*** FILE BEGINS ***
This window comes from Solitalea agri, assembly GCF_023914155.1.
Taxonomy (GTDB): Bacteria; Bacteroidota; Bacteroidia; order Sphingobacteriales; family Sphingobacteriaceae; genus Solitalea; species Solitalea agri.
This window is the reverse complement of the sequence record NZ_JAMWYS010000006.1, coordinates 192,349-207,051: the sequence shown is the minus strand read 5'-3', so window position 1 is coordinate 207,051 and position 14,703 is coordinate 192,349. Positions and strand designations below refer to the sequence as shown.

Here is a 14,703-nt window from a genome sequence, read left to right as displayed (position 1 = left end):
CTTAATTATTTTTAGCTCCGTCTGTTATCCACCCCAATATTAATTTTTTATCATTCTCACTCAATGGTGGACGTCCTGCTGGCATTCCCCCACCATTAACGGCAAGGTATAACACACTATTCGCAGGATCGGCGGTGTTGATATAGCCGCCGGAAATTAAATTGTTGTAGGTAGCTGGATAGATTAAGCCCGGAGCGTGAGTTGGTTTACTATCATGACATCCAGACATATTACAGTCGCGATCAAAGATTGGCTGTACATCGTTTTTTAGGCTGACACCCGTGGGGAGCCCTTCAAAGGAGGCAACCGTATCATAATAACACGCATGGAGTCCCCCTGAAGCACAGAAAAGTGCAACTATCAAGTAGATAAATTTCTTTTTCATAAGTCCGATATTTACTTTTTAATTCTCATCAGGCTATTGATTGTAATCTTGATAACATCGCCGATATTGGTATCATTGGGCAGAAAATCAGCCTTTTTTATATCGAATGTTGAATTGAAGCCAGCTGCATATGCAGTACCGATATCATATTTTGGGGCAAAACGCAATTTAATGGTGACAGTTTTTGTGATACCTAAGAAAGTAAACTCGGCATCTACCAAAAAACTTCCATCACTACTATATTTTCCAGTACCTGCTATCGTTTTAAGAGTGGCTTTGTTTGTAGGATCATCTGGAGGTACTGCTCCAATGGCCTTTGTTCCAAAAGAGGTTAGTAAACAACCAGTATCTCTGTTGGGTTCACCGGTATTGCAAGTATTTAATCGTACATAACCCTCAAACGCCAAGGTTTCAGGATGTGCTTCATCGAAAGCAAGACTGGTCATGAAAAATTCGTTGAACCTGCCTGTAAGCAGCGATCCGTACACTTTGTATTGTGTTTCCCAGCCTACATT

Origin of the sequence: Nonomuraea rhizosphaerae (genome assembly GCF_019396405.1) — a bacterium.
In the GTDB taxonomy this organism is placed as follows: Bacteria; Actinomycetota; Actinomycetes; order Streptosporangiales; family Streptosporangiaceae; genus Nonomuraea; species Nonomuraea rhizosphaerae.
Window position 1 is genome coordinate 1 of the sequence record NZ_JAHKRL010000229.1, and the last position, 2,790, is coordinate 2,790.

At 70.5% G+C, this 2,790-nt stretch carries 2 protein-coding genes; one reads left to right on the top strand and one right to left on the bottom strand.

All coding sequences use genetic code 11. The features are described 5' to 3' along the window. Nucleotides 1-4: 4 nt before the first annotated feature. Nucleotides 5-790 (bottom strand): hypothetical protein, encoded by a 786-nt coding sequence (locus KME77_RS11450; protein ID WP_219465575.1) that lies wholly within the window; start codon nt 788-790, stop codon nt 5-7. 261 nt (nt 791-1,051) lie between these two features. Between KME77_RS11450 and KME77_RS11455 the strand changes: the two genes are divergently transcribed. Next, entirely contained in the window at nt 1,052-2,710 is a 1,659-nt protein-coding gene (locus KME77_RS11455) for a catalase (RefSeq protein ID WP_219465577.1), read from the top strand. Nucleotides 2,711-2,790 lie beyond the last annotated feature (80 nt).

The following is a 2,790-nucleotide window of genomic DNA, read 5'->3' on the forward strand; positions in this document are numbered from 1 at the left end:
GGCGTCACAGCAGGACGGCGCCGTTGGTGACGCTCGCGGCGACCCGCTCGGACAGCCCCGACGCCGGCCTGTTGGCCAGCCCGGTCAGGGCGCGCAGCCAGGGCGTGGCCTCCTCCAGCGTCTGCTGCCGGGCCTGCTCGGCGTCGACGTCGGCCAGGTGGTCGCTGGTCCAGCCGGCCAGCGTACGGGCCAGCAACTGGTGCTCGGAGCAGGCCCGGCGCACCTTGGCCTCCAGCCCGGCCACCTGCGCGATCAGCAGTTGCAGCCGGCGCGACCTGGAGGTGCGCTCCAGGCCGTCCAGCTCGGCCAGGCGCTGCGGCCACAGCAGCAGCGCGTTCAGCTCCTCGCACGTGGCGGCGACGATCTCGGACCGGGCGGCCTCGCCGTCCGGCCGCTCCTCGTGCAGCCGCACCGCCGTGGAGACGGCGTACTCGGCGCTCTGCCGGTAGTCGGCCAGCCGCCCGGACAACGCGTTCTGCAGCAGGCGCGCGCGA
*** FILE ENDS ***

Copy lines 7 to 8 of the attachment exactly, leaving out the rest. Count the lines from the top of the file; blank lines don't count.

In the GTDB taxonomy this organism is placed as follows: Bacteria; Actinomycetota; Actinomycetes; order Streptosporangiales; family Streptosporangiaceae; genus Nonomuraea; species Nonomuraea rhizosphaerae.
Window position 1 is genome coordinate 1 of the sequence record NZ_JAHKRL010000229.1, and the last position, 2,790, is coordinate 2,790.